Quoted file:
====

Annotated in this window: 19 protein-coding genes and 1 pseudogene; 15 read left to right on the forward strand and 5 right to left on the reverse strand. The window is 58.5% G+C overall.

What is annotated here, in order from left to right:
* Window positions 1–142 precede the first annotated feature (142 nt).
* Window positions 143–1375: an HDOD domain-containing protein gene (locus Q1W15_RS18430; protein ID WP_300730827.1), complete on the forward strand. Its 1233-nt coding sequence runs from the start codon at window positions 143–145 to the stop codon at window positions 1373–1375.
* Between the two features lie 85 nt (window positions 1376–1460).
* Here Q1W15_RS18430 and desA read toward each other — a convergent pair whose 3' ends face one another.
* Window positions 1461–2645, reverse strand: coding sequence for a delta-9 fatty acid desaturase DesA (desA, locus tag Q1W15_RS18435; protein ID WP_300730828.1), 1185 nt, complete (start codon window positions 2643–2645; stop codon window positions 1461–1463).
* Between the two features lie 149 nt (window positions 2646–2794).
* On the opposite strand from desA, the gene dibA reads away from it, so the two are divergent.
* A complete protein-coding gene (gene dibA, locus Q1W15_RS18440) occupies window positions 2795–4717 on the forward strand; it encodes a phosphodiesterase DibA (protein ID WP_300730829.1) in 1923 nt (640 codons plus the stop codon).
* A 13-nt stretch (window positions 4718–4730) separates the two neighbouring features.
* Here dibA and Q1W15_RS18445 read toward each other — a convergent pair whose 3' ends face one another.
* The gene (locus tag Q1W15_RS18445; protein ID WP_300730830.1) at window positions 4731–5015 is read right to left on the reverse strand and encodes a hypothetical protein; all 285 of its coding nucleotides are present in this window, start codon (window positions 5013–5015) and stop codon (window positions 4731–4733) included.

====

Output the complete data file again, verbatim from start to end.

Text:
Annotated in this window: 19 protein-coding genes and 1 pseudogene; 15 read left to right on the forward strand and 5 right to left on the reverse strand. The window is 58.5% G+C overall.

What is annotated here, in order from left to right:
* Window positions 1–142 precede the first annotated feature (142 nt).
* Window positions 143–1375: an HDOD domain-containing protein gene (locus Q1W15_RS18430; protein ID WP_300730827.1), complete on the forward strand. Its 1233-nt coding sequence runs from the start codon at window positions 143–145 to the stop codon at window positions 1373–1375.
* Between the two features lie 85 nt (window positions 1376–1460).
* Here Q1W15_RS18430 and desA read toward each other — a convergent pair whose 3' ends face one another.
* Window positions 1461–2645, reverse strand: coding sequence for a delta-9 fatty acid desaturase DesA (desA, locus tag Q1W15_RS18435; protein ID WP_300730828.1), 1185 nt, complete (start codon window positions 2643–2645; stop codon window positions 1461–1463).
* Between the two features lie 149 nt (window positions 2646–2794).
* On the opposite strand from desA, the gene dibA reads away from it, so the two are divergent.
* A complete protein-coding gene (gene dibA, locus Q1W15_RS18440) occupies window positions 2795–4717 on the forward strand; it encodes a phosphodiesterase DibA (protein ID WP_300730829.1) in 1923 nt (640 codons plus the stop codon).
* A 13-nt stretch (window positions 4718–4730) separates the two neighbouring features.
* Here dibA and Q1W15_RS18445 read toward each other — a convergent pair whose 3' ends face one another.
* The gene (locus tag Q1W15_RS18445; protein ID WP_300730830.1) at window positions 4731–5015 is read right to left on the reverse strand and encodes a hypothetical protein; all 285 of its coding nucleotides are present in this window, start codon (window positions 5013–5015) and stop codon (window positions 4731–4733) included.